An hour north of Duluth, Minn., and a half-mile down, the dim tunnels of the Soudan mine open up to a bright, comfortably warm cavern roughly the size of a gymnasium, 45 feet high, 50 feet wide, 270 feet long.
Well hidden from the lakes, pine forests and small towns of northern Minnesota, the mine churned out almost pure iron ore until it closed in 1962. Today, it is a state park, and it houses a $55 million particle physics experiment that is part of a worldwide effort to unravel the secrets of the neutrino, one of the least known and most common elementary particles.
Because of discoveries over the past decade, the ubiquitous neutrino, once a curiosity in a corner of particle physics, now has the potential to disrupt much of what physicists think they know about the subatomic world. It may hold a key to understanding the creation of hydrogen, helium and other light elements minutes after the Big Bang and to how dying stars explode.
The experiment at Soudan will measure the rate that neutrinos seemingly magically change their types, giving physicists a better idea of the minute mass they carry. An experiment at Fermilab outside Chicago is looking for a particle called a "sterile neutrino" that never interacts with the rest of the universe except through gravity.
Astrophysicists are building neutrino observatories in Antarctica and the Mediterranean, which will provide new views of the cosmos, illuminating the violent happenings at the centers of galaxies, distant bright quasars and elsewhere.
The particle is nothing if not elusive. In 1987, astronomers counted 19 neutrinos from an explosion of a star in the nearby Large Magellanic Cloud, 19 out of the billion trillion trillion trillion trillion neutrinos that flew from the supernova. The observation confirmed the basic understanding that supernovas are set off by the gravitational collapse of stars, but there was not enough information to discern much about the neutrinos.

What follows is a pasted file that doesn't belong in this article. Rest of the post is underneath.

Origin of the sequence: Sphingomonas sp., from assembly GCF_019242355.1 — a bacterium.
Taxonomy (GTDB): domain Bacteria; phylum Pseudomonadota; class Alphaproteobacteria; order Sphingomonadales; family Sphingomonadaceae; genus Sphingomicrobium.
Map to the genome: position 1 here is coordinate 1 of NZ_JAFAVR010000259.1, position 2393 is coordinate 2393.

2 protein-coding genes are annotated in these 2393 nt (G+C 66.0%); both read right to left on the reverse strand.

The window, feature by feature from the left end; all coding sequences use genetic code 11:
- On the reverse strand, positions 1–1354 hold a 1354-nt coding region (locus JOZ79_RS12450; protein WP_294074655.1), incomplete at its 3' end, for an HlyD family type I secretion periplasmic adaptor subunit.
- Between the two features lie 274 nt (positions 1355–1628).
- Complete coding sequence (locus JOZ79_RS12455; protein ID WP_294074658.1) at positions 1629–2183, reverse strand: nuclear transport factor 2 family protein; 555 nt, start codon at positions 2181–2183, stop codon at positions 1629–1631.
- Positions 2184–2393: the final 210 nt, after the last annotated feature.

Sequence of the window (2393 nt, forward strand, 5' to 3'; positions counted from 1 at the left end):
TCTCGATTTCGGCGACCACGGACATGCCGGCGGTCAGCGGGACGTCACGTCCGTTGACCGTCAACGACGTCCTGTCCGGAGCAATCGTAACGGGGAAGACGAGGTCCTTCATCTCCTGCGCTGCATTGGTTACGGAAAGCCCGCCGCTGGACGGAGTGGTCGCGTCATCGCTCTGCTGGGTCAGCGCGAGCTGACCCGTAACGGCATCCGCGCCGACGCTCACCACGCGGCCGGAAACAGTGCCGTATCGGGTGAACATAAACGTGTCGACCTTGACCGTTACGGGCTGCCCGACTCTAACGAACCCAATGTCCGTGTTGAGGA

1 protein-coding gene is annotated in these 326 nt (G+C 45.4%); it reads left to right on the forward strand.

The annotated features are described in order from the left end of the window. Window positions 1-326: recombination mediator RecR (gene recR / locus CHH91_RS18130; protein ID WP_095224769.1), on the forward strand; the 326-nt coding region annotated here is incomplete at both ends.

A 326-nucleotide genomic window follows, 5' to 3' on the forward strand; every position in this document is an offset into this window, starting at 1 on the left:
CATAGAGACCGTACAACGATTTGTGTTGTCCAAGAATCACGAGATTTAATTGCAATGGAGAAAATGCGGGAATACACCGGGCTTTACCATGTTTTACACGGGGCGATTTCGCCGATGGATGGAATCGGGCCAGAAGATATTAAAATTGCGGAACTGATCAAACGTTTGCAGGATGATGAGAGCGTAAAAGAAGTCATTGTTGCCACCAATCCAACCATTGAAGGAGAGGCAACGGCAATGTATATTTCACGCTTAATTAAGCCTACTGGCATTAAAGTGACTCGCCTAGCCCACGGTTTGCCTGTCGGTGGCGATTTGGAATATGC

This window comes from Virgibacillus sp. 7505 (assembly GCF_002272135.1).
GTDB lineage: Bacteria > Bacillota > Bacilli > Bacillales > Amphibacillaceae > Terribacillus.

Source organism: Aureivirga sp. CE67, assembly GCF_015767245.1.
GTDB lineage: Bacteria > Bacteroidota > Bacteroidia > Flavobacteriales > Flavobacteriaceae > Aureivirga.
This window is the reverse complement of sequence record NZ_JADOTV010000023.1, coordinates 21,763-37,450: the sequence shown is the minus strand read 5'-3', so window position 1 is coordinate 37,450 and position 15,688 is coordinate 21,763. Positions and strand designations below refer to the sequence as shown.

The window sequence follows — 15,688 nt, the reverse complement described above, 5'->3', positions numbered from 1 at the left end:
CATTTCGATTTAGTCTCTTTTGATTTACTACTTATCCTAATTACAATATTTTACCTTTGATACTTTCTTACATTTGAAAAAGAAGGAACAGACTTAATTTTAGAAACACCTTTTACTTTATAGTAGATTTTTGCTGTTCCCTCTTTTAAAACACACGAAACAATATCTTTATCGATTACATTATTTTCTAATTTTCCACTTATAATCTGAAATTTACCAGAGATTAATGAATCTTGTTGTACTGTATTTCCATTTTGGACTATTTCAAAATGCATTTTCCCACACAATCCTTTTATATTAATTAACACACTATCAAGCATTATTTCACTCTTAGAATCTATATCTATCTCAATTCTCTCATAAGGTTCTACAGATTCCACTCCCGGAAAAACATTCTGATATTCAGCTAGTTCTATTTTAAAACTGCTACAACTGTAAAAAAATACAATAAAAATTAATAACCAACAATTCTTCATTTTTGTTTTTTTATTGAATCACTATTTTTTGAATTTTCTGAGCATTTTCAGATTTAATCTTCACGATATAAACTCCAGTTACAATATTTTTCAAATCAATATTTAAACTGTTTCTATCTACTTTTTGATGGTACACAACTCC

The much larger detectors in operation today, Super-Kamiokande in Japan, filled with 12.5 million gallons of water, and the Sudbury Neutrino Observatory in Canada, would capture thousands of neutrinos from a similar outburst.
Because neutrinos are so aloof, successful experiments must have either a lot of neutrinos, produced en masse by accelerators or nuclear reactors, or a lot of matter for neutrinos to run into. Given the cost of building huge detectors, scientists are now turning to places where nature will cooperate.
In Antarctica, the IceCube project will consist of 80 strings holding 4,800 detectors in the ice, turning a cubic kilometer of ice into a neutrino telescope. Fourteen European laboratories are collaborating on a project called Antares that will similarly turn a section of the Mediterranean off the French Riviera into a neutrino detector.
The Soudan experiment takes the other approach, using bountiful bursts of neutrinos generated by a particle accelerator. Shoehorned into the back of the underground cavern is a detector of modest size, a mere 6,000 tons, consisting of 486 octagonal steel plates and standing upright like a loaf of bread. Each plate, 1 inch thick and 30 feet wide, weighs 12 tons.
On a visit to the cavern last month, William H. Miller, the laboratory manager, pointed at the far rock wall. "Fermilab, that way," he said. This experiment is intended to catch just a few of the neutrinos created
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